This was a space colleagues would choose to go to. Where possible, patterns I had become used to in other institutions were sort of observed – people would go for coffee around 10:45, some still do, and often arrange to be there for lunch too. This was a room in which you would feel comfortable to take a visiting academic, you may well bump into colleagues. You could learn what others are working on, maybe share tips about mundane teaching issues (the speakers in that seminar room still don’t work etc). Some years ago I doorstepped a colleague at a London university whilst killing time in advance of an event and was taken to a nice, if well-worn, common room and we bumped into colleagues and I learned things I do not think I otherwise would have.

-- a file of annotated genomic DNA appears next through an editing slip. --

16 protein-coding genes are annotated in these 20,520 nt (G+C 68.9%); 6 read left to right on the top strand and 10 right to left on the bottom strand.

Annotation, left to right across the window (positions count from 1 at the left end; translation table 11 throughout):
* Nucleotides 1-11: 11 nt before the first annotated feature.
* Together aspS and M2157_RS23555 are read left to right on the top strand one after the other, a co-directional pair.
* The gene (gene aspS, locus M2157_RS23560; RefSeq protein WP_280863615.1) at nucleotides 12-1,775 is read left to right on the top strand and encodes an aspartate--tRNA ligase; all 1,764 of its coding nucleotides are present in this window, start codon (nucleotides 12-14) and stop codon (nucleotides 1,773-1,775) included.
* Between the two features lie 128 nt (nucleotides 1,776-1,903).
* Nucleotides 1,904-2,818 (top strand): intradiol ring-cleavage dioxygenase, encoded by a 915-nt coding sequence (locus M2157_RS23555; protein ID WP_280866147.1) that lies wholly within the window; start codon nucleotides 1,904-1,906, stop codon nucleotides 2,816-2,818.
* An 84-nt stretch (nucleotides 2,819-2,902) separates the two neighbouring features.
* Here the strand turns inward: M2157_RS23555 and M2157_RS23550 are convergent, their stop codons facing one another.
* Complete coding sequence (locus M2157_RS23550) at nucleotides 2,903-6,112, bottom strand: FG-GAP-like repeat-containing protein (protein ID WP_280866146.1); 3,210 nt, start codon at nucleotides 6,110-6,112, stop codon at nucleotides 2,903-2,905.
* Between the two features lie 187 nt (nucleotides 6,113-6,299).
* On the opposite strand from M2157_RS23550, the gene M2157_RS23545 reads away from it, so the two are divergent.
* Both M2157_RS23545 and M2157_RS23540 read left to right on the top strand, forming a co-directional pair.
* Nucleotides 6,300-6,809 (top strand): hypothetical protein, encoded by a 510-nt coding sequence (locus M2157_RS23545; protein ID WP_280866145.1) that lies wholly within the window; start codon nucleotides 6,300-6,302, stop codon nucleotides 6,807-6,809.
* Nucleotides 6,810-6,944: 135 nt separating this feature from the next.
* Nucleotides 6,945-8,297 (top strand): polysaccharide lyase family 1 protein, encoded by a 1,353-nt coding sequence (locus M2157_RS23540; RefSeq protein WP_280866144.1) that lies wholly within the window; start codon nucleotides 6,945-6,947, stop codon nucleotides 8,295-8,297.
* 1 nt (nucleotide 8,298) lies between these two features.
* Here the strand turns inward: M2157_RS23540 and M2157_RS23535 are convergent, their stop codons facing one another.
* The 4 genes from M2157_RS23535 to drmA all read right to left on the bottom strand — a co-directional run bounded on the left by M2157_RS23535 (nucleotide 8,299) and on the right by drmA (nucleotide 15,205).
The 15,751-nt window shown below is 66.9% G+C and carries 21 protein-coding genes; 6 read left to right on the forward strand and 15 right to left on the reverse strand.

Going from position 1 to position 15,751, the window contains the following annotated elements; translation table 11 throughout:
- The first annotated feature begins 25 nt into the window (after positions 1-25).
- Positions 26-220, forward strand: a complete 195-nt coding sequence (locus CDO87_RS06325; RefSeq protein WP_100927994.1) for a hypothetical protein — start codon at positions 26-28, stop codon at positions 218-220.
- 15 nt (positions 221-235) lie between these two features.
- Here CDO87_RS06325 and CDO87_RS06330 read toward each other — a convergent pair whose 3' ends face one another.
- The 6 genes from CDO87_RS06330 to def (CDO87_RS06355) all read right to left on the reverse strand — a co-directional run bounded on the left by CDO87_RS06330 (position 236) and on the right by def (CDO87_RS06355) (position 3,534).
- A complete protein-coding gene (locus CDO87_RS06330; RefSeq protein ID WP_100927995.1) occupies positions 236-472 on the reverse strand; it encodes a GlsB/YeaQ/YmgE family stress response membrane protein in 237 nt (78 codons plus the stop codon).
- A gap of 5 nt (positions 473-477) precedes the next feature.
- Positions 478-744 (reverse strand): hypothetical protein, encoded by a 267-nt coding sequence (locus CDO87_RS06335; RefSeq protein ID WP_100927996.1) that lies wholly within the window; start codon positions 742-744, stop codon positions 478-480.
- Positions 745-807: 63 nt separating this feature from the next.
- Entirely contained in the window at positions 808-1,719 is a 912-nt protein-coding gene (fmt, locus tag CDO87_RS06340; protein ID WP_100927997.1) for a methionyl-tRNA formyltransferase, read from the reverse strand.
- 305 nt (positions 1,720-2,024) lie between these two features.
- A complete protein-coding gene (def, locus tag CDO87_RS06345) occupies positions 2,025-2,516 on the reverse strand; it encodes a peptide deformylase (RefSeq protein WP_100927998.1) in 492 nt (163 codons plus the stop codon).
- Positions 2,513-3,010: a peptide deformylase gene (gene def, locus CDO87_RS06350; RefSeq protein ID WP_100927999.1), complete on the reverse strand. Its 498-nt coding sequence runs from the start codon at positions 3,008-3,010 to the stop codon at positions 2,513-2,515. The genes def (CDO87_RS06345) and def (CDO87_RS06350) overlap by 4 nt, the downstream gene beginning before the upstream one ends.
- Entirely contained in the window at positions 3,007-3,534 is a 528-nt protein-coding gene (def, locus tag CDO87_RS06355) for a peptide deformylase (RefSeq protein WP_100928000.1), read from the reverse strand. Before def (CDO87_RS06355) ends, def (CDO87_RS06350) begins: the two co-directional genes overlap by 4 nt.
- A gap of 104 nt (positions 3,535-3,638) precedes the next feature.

Now, this post is not merely the yearnings of a privileged white male academic pining for a time that only really existed, and was sent up, in campus novels by Bradbury and Lodge. Neither do I want to rehearse that peculiar line about how academic life is special and different. I think many of the issues here are relatable to other kinds of work. Nevertheless, I do think that the kinds of work we do are made better, work better, if we are able to talk and share ideas in ways that are conducive to that communcation taking place. While I think they help – I do not think that a social media channel or email list is sufficient. I guess, this post is also prompted by an anecdote that I’d like to relate, something I observed a while ago but that has stayed with me.